Gen. David Petraeus, commander of the U.S. Military's Central Command, telephoned Chief of Staff Gabi Ashkenazi Wednesday to deny the reports he had blamed Israeli policy for the failure to reach a regional solution and for endangering the lives of U.S. soldiers in the Middle East.
This was not the first conversation between the two generals. The two had met at Petraeus' initiative not long ago, but in Israel they were surprised that the commander of CENTCOM broke the news of the conversation yesterday before a lecture in New Hampshire, as here efforts were made to adhere to an American request to keep exchanges under wraps.
Earlier this month, Petraeus warned the Pentagon that "America's relationship with Israel is important, but not as important as the lives of America's soldiers," in a posting on the Foreign Policy Web site.
In a 56-page report, the Central Command had written: "The enduring hostilities between Israel and some of its neighbors present distinct challenges to our ability to advance our interests."
Petraeus told reporters yesterday that the report, which he claimed had been taken out of context, had been drafted because "...there was a perception at times that America sides with Israel and so forth. And I mean, that is a perception. It is there. I don't think that's disputable.
"But I think people inferred from what that said and then repeated it a couple of times and bloggers picked it up and spun it," he added. "And I think that has been unhelpful, frankly."
Petraeus was referring to blogging activity surrounding his comments on Israel, and apparently it was important for the general not to be seen as hostile to Israel, for Israeli consumption but also for the American public.
The two decisions Petraeus made, to call Ashkenazi and publicize the conversation, are important. CENTCOM is responsible for all the Arab states east of Egypt, and tends to shy away from making public its contacts with the IDF. Petraeus told the press that he did not seek to bring the West Bank and the Gaza Strip into the realm of CENTCOM responsibility, as they, along with Israel, fall under the responsibility of the European Command.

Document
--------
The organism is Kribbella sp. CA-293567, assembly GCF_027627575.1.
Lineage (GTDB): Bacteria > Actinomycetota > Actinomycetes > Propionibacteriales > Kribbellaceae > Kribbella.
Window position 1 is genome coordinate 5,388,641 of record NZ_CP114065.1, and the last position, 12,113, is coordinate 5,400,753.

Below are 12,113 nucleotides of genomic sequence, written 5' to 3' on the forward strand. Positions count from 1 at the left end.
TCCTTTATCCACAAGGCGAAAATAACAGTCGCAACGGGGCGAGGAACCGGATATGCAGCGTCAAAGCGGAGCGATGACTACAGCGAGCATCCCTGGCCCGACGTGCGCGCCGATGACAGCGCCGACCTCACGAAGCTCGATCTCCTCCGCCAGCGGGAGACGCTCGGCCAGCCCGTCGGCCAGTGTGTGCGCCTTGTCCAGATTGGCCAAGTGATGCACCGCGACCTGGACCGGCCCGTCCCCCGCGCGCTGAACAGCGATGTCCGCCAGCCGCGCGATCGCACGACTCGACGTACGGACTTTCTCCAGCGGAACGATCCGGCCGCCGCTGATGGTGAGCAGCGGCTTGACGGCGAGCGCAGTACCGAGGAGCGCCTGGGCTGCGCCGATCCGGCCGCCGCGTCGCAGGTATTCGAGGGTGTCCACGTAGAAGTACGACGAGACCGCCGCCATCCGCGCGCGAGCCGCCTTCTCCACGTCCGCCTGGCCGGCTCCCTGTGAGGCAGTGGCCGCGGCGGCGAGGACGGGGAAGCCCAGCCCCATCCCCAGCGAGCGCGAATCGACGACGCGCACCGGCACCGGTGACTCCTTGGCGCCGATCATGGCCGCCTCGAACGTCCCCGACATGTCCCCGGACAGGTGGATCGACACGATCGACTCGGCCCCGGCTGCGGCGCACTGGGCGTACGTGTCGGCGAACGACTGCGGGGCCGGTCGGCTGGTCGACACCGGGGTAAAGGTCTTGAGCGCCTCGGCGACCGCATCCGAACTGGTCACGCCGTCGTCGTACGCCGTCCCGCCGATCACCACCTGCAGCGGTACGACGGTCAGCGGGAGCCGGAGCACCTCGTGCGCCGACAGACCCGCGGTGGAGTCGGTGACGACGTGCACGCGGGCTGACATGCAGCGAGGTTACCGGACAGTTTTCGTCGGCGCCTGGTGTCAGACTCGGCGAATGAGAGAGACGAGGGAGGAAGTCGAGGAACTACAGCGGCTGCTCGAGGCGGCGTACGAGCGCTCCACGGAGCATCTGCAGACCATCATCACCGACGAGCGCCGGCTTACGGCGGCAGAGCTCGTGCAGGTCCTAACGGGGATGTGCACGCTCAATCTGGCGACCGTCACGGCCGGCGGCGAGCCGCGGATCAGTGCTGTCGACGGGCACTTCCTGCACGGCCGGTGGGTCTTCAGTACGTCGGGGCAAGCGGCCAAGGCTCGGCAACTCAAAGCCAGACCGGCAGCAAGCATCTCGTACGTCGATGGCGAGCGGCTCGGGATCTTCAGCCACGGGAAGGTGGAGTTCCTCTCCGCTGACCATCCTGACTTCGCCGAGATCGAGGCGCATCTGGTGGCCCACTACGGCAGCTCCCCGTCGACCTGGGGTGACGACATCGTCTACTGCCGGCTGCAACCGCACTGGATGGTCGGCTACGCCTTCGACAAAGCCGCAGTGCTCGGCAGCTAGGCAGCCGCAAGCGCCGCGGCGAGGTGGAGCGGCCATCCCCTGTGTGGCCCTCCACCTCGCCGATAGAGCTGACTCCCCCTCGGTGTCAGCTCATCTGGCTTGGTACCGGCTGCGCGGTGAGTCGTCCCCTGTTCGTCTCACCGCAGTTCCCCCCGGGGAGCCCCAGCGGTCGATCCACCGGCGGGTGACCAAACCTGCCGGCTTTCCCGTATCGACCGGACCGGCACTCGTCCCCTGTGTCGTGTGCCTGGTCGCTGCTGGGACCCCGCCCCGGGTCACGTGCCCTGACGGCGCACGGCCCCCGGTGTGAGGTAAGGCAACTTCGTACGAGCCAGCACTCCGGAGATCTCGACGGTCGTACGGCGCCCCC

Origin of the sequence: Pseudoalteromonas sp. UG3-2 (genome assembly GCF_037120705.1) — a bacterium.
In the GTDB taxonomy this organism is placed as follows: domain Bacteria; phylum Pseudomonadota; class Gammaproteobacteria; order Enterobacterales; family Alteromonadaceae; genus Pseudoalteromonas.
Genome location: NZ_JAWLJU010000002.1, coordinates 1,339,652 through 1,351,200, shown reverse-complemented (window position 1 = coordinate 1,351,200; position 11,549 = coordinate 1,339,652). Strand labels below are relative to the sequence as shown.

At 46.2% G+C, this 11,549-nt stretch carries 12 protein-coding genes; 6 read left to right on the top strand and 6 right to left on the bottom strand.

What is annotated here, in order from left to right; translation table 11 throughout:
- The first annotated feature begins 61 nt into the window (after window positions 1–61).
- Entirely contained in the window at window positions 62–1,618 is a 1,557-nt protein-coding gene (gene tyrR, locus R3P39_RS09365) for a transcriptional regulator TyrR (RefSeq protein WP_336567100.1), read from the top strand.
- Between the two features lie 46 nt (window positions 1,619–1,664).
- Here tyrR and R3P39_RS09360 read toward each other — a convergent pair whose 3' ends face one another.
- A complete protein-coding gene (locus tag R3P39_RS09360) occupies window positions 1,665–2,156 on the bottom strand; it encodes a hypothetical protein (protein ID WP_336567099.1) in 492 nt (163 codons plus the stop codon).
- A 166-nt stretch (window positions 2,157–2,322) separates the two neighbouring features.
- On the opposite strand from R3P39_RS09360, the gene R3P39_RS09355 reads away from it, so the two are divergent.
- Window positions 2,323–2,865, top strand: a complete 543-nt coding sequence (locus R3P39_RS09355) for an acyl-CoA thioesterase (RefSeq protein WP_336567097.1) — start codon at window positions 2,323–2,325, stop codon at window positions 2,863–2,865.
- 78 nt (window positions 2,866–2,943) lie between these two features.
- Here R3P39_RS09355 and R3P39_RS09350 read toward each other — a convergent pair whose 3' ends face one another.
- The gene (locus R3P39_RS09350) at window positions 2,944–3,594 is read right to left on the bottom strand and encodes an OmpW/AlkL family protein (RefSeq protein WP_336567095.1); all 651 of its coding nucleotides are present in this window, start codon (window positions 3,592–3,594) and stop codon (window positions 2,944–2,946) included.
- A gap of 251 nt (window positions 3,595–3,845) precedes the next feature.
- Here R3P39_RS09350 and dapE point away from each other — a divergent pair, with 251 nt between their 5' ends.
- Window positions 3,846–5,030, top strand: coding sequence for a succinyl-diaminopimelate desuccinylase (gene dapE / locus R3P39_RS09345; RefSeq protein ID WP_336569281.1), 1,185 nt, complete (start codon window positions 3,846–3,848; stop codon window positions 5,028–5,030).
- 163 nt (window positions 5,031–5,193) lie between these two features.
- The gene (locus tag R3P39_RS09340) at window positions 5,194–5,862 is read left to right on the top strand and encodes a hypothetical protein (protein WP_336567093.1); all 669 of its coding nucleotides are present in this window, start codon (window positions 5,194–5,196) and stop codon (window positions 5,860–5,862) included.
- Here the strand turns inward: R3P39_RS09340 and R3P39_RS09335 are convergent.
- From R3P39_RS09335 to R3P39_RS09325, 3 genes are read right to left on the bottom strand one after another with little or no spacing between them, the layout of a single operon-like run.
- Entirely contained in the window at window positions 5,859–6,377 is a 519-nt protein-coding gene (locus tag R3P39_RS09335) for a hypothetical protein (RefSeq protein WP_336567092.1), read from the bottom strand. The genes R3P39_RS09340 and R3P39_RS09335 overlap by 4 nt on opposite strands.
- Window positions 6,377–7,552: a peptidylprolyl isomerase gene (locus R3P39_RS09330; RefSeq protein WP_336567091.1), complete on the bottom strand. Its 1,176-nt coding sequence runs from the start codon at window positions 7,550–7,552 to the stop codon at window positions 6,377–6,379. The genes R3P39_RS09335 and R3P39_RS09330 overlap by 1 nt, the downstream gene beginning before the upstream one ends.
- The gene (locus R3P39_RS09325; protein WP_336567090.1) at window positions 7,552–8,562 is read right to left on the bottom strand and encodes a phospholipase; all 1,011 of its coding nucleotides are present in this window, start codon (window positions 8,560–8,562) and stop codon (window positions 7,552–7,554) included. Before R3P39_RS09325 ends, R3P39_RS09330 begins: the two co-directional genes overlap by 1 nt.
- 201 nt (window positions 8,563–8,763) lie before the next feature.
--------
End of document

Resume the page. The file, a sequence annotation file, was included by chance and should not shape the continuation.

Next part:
General Petraeus is not only commander of the campaigns in Iraq and Afghanistan, but would also be responsible for Iran, if tU.S. forces choose to focus on it.
Petraeus has also become a national hero in the U.S. because of his success in turning a clear defeat in Iraq into a victory, which means a disengagement without humiliation. As such, there is talk of him as a candidate for the presidency. If he does run, he will most probably run as a Republican.
U.S. law requires generals and admirals to stay out of politics for a decade after they retire only if they seek the post of secretary of defense. As for the presidency, they can run before their uniforms have been put in the closet, as Dwight Eisenhower did in 1952. P
etraeus was born in November 1952, and Ashkenazi in February 1954, and both of them can toy with the thought that they meet in the White House as president and prime minister respectively.
The original idea was created in the early 1990s when then chief of staff Ehud Barak met the Chairman of the Joint Chiefs of Staff, General Colin Powell. Barak was elected but Powell, although popular/held back. The Ashkenazi-Petraeus axis, which opened yesterday publicly, could bcome a transition from the military to politics.
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